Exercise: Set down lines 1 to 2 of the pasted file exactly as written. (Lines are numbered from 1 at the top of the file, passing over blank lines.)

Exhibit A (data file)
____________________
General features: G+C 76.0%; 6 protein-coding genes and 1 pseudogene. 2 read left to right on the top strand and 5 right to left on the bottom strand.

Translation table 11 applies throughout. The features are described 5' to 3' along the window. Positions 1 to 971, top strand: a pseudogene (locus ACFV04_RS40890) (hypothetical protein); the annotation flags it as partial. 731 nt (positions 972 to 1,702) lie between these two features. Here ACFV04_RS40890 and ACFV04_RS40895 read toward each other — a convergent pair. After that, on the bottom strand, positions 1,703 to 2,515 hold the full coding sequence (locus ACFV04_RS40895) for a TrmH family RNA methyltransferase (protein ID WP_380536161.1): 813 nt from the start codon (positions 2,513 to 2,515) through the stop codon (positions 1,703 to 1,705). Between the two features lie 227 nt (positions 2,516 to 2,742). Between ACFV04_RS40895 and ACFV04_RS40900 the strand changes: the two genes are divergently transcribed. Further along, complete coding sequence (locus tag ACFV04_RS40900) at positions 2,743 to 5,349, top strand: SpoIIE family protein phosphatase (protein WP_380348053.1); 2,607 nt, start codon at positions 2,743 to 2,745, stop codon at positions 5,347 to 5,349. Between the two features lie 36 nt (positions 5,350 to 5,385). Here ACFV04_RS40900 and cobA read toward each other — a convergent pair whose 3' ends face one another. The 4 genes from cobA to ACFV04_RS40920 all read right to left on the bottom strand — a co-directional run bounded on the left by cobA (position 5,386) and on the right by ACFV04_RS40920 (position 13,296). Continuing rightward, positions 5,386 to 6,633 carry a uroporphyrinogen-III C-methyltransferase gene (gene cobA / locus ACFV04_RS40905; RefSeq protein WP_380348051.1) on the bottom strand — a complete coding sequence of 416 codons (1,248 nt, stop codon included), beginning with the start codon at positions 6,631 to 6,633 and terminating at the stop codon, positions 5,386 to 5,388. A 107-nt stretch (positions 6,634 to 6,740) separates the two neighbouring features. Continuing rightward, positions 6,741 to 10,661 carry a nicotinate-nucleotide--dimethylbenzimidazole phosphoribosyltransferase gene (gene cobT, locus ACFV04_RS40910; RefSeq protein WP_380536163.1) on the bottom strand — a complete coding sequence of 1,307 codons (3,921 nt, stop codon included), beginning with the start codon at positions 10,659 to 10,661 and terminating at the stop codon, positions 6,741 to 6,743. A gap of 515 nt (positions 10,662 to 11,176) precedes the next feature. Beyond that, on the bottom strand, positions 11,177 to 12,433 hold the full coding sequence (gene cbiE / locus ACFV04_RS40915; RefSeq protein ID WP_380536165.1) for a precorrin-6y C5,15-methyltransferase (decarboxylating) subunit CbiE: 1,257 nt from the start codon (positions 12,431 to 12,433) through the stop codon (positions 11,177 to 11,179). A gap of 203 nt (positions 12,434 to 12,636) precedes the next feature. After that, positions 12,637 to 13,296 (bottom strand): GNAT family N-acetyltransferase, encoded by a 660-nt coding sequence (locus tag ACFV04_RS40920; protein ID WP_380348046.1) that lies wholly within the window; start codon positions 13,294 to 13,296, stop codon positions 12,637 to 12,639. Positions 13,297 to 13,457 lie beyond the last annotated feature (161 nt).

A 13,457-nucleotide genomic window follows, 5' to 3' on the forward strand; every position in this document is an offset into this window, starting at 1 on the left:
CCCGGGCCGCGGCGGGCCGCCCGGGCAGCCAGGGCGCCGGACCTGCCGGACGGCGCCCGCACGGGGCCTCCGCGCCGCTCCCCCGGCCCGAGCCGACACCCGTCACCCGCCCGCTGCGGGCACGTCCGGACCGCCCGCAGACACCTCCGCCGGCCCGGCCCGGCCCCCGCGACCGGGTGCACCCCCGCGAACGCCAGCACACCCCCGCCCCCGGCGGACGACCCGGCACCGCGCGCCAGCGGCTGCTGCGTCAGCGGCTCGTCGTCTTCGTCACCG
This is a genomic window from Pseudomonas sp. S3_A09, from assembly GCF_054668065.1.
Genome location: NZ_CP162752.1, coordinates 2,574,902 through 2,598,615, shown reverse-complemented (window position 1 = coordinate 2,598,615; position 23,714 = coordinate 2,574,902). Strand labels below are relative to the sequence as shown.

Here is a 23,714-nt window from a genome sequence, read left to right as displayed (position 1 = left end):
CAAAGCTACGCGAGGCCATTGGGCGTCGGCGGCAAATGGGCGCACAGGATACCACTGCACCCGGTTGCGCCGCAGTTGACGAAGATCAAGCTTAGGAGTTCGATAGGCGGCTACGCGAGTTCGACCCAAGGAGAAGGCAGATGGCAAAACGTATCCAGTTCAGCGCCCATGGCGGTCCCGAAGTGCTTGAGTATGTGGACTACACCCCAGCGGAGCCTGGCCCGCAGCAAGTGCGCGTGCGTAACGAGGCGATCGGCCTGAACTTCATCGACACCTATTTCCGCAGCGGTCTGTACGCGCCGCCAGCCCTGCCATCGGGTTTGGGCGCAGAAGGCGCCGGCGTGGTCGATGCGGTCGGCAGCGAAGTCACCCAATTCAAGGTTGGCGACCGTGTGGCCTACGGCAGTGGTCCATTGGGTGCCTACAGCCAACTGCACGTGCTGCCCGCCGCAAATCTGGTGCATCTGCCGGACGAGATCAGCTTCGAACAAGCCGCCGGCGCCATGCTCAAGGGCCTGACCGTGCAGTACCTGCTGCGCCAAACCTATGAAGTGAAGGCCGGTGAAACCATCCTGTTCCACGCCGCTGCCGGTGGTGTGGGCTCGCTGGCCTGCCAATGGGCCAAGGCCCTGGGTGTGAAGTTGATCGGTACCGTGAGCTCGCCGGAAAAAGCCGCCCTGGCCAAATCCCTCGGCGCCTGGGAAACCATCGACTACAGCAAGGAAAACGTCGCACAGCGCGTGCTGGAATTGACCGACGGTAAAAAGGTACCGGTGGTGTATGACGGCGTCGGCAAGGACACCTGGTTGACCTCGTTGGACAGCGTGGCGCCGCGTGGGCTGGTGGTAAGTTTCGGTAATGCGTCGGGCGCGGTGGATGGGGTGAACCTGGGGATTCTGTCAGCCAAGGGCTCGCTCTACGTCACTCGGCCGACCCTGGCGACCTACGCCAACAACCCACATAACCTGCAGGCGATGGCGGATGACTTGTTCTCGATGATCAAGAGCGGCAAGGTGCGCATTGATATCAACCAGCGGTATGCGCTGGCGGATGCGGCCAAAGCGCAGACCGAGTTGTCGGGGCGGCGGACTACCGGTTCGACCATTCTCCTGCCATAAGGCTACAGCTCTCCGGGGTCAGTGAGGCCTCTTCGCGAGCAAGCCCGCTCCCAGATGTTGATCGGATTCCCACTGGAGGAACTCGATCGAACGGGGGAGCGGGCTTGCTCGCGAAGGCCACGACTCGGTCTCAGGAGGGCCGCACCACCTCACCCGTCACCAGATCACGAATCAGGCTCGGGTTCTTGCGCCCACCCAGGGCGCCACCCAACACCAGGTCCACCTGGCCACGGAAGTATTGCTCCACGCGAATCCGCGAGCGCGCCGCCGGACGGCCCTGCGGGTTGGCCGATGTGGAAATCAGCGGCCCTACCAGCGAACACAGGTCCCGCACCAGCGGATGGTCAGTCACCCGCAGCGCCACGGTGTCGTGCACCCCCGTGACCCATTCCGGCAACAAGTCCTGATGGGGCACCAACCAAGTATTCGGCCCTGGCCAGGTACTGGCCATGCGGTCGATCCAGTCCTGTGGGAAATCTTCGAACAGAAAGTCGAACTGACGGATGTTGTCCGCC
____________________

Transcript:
General features: G+C 76.0%; 6 protein-coding genes and 1 pseudogene. 2 read left to right on the top strand and 5 right to left on the bottom strand.

Translation table 11 applies throughout. The features are described 5' to 3' along the window. Positions 1 to 971, top strand: a pseudogene (locus ACFV04_RS40890) (hypothetical protein); the annotation flags it as partial. 731 nt (positions 972 to 1,702) lie between these two features. Here ACFV04_RS40890 and ACFV04_RS40895 read toward each other — a convergent pair. After that, on the bottom strand, positions 1,703 to 2,515 hold the full coding sequence (locus ACFV04_RS40895) for a TrmH family RNA methyltransferase (protein ID WP_380536161.1): 813 nt from the start codon (positions 2,513 to 2,515) through the stop codon (positions 1,703 to 1,705). Between the two features lie 227 nt (positions 2,516 to 2,742). Between ACFV04_RS40895 and ACFV04_RS40900 the strand changes: the two genes are divergently transcribed. Further along, complete coding sequence (locus tag ACFV04_RS40900) at positions 2,743 to 5,349, top strand: SpoIIE family protein phosphatase (protein WP_380348053.1); 2,607 nt, start codon at positions 2,743 to 2,745, stop codon at positions 5,347 to 5,349. Between the two features lie 36 nt (positions 5,350 to 5,385). Here ACFV04_RS40900 and cobA read toward each other — a convergent pair whose 3' ends face one another. The 4 genes from cobA to ACFV04_RS40920 all read right to left on the bottom strand — a co-directional run bounded on the left by cobA (position 5,386) and on the right by ACFV04_RS40920 (position 13,296). Continuing rightward, positions 5,386 to 6,633 carry a uroporphyrinogen-III C-methyltransferase gene (gene cobA / locus ACFV04_RS40905; RefSeq protein WP_380348051.1) on the bottom strand — a complete coding sequence of 416 codons (1,248 nt, stop codon included), beginning with the start codon at positions 6,631 to 6,633 and terminating at the stop codon, positions 5,386 to 5,388. A 107-nt stretch (positions 6,634 to 6,740) separates the two neighbouring features. Continuing rightward, positions 6,741 to 10,661 carry a nicotinate-nucleotide--dimethylbenzimidazole phosphoribosyltransferase gene (gene cobT, locus ACFV04_RS40910; RefSeq protein WP_380536163.1) on the bottom strand — a complete coding sequence of 1,307 codons (3,921 nt, stop codon included), beginning with the start codon at positions 10,659 to 10,661 and terminating at the stop codon, positions 6,741 to 6,743. A gap of 515 nt (positions 10,662 to 11,176) precedes the next feature. Beyond that, on the bottom strand, positions 11,177 to 12,433 hold the full coding sequence (gene cbiE / locus ACFV04_RS40915; RefSeq protein ID WP_380536165.1) for a precorrin-6y C5,15-methyltransferase (decarboxylating) subunit CbiE: 1,257 nt from the start codon (positions 12,431 to 12,433) through the stop codon (positions 11,177 to 11,179). A gap of 203 nt (positions 12,434 to 12,636) precedes the next feature. After that, positions 12,637 to 13,296 (bottom strand): GNAT family N-acetyltransferase, encoded by a 660-nt coding sequence (locus tag ACFV04_RS40920; protein ID WP_380348046.1) that lies wholly within the window; start codon positions 13,294 to 13,296, stop codon positions 12,637 to 12,639. Positions 13,297 to 13,457 lie beyond the last annotated feature (161 nt).